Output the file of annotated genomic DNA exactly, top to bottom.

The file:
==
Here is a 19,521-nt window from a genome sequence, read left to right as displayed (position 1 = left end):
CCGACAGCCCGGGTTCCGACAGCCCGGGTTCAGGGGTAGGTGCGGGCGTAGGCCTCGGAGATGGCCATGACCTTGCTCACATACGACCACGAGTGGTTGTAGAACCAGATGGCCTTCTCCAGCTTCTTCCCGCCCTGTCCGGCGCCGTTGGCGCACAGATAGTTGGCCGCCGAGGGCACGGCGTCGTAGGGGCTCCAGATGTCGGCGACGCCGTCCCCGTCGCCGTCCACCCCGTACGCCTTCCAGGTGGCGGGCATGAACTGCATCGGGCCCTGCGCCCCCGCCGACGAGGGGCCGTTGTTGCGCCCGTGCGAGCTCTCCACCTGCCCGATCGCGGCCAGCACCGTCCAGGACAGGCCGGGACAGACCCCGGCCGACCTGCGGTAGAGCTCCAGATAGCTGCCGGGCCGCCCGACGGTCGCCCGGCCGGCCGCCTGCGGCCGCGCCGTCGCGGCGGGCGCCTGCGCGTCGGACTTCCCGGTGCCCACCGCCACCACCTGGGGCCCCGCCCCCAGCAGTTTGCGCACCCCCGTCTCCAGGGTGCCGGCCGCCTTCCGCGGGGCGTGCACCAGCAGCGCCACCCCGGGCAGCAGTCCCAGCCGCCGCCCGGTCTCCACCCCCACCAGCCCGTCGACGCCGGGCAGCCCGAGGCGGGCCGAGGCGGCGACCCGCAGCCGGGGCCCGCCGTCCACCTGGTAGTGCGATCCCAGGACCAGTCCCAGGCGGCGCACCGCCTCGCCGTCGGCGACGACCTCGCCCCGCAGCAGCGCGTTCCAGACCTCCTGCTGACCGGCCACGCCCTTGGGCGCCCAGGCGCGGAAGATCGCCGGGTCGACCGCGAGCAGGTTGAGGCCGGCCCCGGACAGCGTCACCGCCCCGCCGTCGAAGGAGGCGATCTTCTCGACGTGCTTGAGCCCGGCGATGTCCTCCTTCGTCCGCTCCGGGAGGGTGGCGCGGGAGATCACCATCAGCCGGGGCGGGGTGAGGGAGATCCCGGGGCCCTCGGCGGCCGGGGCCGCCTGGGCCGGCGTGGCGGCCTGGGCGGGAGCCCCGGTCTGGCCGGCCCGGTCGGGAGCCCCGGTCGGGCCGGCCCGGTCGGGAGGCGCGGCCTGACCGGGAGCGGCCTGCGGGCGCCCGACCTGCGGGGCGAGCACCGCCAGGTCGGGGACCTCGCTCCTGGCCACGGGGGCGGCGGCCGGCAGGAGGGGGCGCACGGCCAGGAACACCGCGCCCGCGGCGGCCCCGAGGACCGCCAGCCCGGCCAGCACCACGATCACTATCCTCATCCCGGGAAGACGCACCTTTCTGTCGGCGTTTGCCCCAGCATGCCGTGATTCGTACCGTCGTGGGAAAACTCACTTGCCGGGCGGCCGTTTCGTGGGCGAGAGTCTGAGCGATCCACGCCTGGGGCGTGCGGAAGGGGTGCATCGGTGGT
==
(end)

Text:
Here is a 19,521-nt window from a genome sequence, read left to right as displayed (position 1 = left end):
CCGACAGCCCGGGTTCCGACAGCCCGGGTTCAGGGGTAGGTGCGGGCGTAGGCCTCGGAGATGGCCATGACCTTGCTCACATACGACCACGAGTGGTTGTAGAACCAGATGGCCTTCTCCAGCTTCTTCCCGCCCTGTCCGGCGCCGTTGGCGCACAGATAGTTGGCCGCCGAGGGCACGGCGTCGTAGGGGCTCCAGATGTCGGCGACGCCGTCCCCGTCGCCGTCCACCCCGTACGCCTTCCAGGTGGCGGGCATGAACTGCATCGGGCCCTGCGCCCCCGCCGACGAGGGGCCGTTGTTGCGCCCGTGCGAGCTCTCCACCTGCCCGATCGCGGCCAGCACCGTCCAGGACAGGCCGGGACAGACCCCGGCCGACCTGCGGTAGAGCTCCAGATAGCTGCCGGGCCGCCCGACGGTCGCCCGGCCGGCCGCCTGCGGCCGCGCCGTCGCGGCGGGCGCCTGCGCGTCGGACTTCCCGGTGCCCACCGCCACCACCTGGGGCCCCGCCCCCAGCAGTTTGCGCACCCCCGTCTCCAGGGTGCCGGCCGCCTTCCGCGGGGCGTGCACCAGCAGCGCCACCCCGGGCAGCAGTCCCAGCCGCCGCCCGGTCTCCACCCCCACCAGCCCGTCGACGCCGGGCAGCCCGAGGCGGGCCGAGGCGGCGACCCGCAGCCGGGGCCCGCCGTCCACCTGGTAGTGCGATCCCAGGACCAGTCCCAGGCGGCGCACCGCCTCGCCGTCGGCGACGACCTCGCCCCGCAGCAGCGCGTTCCAGACCTCCTGCTGACCGGCCACGCCCTTGGGCGCCCAGGCGCGGAAGATCGCCGGGTCGACCGCGAGCAGGTTGAGGCCGGCCCCGGACAGCGTCACCGCCCCGCCGTCGAAGGAGGCGATCTTCTCGACGTGCTTGAGCCCGGCGATGTCCTCCTTCGTCCGCTCCGGGAGGGTGGCGCGGGAGATCACCATCAGCCGGGGCGGGGTGAGGGAGATCCCGGGGCCCTCGGCGGCCGGGGCCGCCTGGGCCGGCGTGGCGGCCTGGGCGGGAGCCCCGGTCTGGCCGGCCCGGTCGGGAGCCCCGGTCGGGCCGGCCCGGTCGGGAGGCGCGGCCTGACCGGGAGCGGCCTGCGGGCGCCCGACCTGCGGGGCGAGCACCGCCAGGTCGGGGACCTCGCTCCTGGCCACGGGGGCGGCGGCCGGCAGGAGGGGGCGCACGGCCAGGAACACCGCGCCCGCGGCGGCCCCGAGGACCGCCAGCCCGGCCAGCACCACGATCACTATCCTCATCCCGGGAAGACGCACCTTTCTGTCGGCGTTTGCCCCAGCATGCCGTGATTCGTACCGTCGTGGGAAAACTCACTTGCCGGGCGGCCGTTTCGTGGGCGAGAGTCTGAGCGATCCACGCCTGGGGCGTGCGGAAGGGGTGCATCGGTGGT